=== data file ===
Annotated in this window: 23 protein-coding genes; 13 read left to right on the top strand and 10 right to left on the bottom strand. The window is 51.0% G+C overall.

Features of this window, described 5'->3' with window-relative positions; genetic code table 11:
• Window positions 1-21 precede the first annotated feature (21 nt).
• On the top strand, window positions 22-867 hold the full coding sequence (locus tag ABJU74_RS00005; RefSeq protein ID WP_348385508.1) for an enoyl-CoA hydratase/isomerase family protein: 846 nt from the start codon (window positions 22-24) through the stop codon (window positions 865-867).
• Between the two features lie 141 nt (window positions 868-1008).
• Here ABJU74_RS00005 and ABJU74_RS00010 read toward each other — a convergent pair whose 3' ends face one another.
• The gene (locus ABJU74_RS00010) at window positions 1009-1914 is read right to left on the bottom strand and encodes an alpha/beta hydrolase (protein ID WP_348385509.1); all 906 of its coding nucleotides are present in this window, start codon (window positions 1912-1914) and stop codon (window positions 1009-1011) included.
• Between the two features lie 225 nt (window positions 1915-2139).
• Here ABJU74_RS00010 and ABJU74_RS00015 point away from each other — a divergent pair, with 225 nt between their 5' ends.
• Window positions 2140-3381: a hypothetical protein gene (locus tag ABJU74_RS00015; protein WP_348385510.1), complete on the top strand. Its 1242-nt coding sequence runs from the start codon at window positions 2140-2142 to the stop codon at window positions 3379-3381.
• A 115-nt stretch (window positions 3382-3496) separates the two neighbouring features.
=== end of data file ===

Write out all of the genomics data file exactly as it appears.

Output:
Annotated in this window: 23 protein-coding genes; 13 read left to right on the top strand and 10 right to left on the bottom strand. The window is 51.0% G+C overall.

Features of this window, described 5'->3' with window-relative positions; genetic code table 11:
• Window positions 1-21 precede the first annotated feature (21 nt).
• On the top strand, window positions 22-867 hold the full coding sequence (locus tag ABJU74_RS00005; RefSeq protein ID WP_348385508.1) for an enoyl-CoA hydratase/isomerase family protein: 846 nt from the start codon (window positions 22-24) through the stop codon (window positions 865-867).
• Between the two features lie 141 nt (window positions 868-1008).
• Here ABJU74_RS00005 and ABJU74_RS00010 read toward each other — a convergent pair whose 3' ends face one another.
• The gene (locus ABJU74_RS00010) at window positions 1009-1914 is read right to left on the bottom strand and encodes an alpha/beta hydrolase (protein ID WP_348385509.1); all 906 of its coding nucleotides are present in this window, start codon (window positions 1912-1914) and stop codon (window positions 1009-1011) included.
• Between the two features lie 225 nt (window positions 1915-2139).
• Here ABJU74_RS00010 and ABJU74_RS00015 point away from each other — a divergent pair, with 225 nt between their 5' ends.
• Window positions 2140-3381: a hypothetical protein gene (locus tag ABJU74_RS00015; protein WP_348385510.1), complete on the top strand. Its 1242-nt coding sequence runs from the start codon at window positions 2140-2142 to the stop codon at window positions 3379-3381.
• A 115-nt stretch (window positions 3382-3496) separates the two neighbouring features.